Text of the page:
Not only was it Widnes’ biggest-ever win over Leeds, but it was also the first time in 16 years the Rhinos had been beaten in their first two matches of the campaign.
However, they too are being affected by injuries. Tom Briscoe, Ashton Golding and Carl Ablett were all forced to leave the field during the game, yet that should not detract from what Widnes achieved.
Tom Linehan was in fine finishing form as well, bagging a treble as Warrington Wolves saw off Hull Kingston Rovers 38-8.
Once again, winter recruit Kurt Gidley starred for the Wire. The Australian set up two tries for the hosts and kicked seven goals as they maintained their strong start to the campaign.
Despite their injury woes, Castleford Tigers breezed past Wakefield Trinity Wildcats in the derby clash, running out 40-6 winners. It is already looking like another season of struggle for Wakefield.

Championship round-up: Such was the momentous nature of Leigh Centurions’ opening day defeat to Batley Bulldogs last week that it even spawned its own ‘Downfall’ parody.
All joking aside, everyone was eager to see whether that was a one-off or whether the wheels were coming off at Leigh following the issues which dogged them in the build-up to the 2016 campaign.
If Sunday’s 48-18 thrashing of promoted Oldham is anything to go by then it seems as if any lingering problems have been put to bed. Well, for now at least.
Week two of the Kingston Press Championship kicked off of Friday night as Sheffield Eagles cemented their place as early leaders with a 26-6 win over Halifax at their new temporary home of Sheffield Hallam University Sports Park.
Bradford Bulls stayed unbeaten too with a 46-10 thrashing of early strugglers Whitehaven, while London Broncos beat Swinton Lions 38-10 to ensure they stayed among the front-runners.
Batley were involved in another close contest with one of the expected contenders, but this time were edged out by two points as they went down 14-12 away to Featherstone Rovers.
And Dewsbury Rams made it two wins from two as they won 38-16 at home to Workington Town.

Amateur score of the week: Ossett Trinity Tigers 26 Underbank Rangers 32, Pennine League Division One. This encounter proved as high-scoring as the previous league meeting between the teams in November, where Underbank ran out 36-24 victors.
Based in Huddersfield, Underbank were founded in 1884 and were the first club of ‘Prince of the Centres’ Harold Wagstaff, who joined the town’s professional team for five gold sovereigns at the age of 15 and went on to become one of rugby league’s early stars.

Questions? Comments? Complaints? Email with the subject line ‘The Armchair Pundit’, tweet @gamethatgotaway or comment below.

Phil Cantillon and the evolution of the hooker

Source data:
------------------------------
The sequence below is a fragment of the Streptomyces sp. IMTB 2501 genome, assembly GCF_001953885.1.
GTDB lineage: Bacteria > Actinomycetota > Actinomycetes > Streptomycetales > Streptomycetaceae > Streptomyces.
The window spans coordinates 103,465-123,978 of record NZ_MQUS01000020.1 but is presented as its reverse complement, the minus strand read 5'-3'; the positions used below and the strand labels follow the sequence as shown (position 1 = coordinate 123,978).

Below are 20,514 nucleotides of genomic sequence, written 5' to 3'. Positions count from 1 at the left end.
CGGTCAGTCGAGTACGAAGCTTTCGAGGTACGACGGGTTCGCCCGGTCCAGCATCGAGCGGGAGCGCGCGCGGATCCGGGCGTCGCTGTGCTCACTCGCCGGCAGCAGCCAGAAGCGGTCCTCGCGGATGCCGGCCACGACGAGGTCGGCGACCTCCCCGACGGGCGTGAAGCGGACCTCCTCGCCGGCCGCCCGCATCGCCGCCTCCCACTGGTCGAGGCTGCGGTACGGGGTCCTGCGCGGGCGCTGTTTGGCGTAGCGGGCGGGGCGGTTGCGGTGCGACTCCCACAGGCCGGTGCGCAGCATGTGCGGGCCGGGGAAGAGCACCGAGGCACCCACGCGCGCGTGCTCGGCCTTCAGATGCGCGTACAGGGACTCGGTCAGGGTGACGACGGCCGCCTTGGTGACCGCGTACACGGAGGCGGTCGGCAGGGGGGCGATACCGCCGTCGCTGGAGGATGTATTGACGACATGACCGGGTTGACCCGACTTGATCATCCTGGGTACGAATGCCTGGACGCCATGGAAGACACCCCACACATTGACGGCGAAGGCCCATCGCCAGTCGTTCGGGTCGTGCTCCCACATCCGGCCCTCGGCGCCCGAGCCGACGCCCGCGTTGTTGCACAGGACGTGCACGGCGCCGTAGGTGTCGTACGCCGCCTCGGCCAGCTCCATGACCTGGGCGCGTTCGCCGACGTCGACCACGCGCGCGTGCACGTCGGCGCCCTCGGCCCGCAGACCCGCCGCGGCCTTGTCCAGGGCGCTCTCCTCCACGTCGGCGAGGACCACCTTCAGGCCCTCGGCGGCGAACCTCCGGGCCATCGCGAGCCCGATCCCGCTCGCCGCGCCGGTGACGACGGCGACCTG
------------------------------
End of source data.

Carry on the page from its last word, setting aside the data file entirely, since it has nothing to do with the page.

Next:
Phil Cantillon

Phil Cantillon during his Widnes Vikings days

ARUGABLY, the transition in the role of the hooker began with Benny Elias.
Given that the Lebanon-born, former Australia international transitioned from half-back to the number nine shirt when he was first graded by Balmain Tigers in 1981, it should have been no surprise he should bring the slick ball-handling, running ability and creativity to the role.
Of course, back in the early 1980s the front row was still home to some of rugby league’s biggest and meanest bruisers. Indeed, Elias himself was not averse to bestowing physical violence on an opponent when needed – just ask fellow hooker Steve Walters, who famously clashed with him in State of Origin.
But while Elias might have been the blueprint for the role all hookers would be expected to fill in the future, there were two other changes in the game which paved the way for the change what was expected of players in that position.
The first was the decline of the contested scrum, which is virtually unseen in the modern game and removed the need for the hooker to engage in the dark arts of winning the ball at the set piece.
The second was moving back the defensive line at the play-the-ball from five metres to eight and then the 10 metres it is today in 1993, which gave the dummy-half license to run into more open space one he had received the ball.
It did not take long for teams and players to exploit this rule in favour of the attacking team, and an interview with Oldham hooker Richard Russell – who originally went to the club as a loose forward – in 1994 revealed how the changes were affecting him.
“I used to travel with Nicky Kiss (at Wigan) and he had loads of stories about what went on with hookers,” Russell told The Independent’s Dave Hadfield. “I remember thinking, ‘thank God I won’t have to play there.’
“It’s all about getting the best and quickest pass away, although, especially with the 10-metre rule at the play-the- ball, I can have a dart with the ball whenever I see a gap.”

One player who thrived during the early days of the changing demands of a hooker more than any other was Phil Cantillon, whose deft turn of pace and try-scoring ability, combined with the defensive attributes required of the role, showcased everything which would be expected from the modern day number nine.
It was Keighley during the ‘Cougarmania’ era where former Wigan youth team player Cantillon first made his mark, scoring 21 tries in 75 appearances as the club took the second tier of the domestic game by storm.
A short-lived move to Super League outfit Leeds Rhinos followed in 1997, but it was his next stop at Widnes where Cantillon really made his mark on the game.
Even now, 12 years after his final game for the Vikings, Cantillon is revered as a cult hero by the club’s fans thanks to his try-scoring exploits and all-action displays during five years at what is now known as the Select Security Stadium.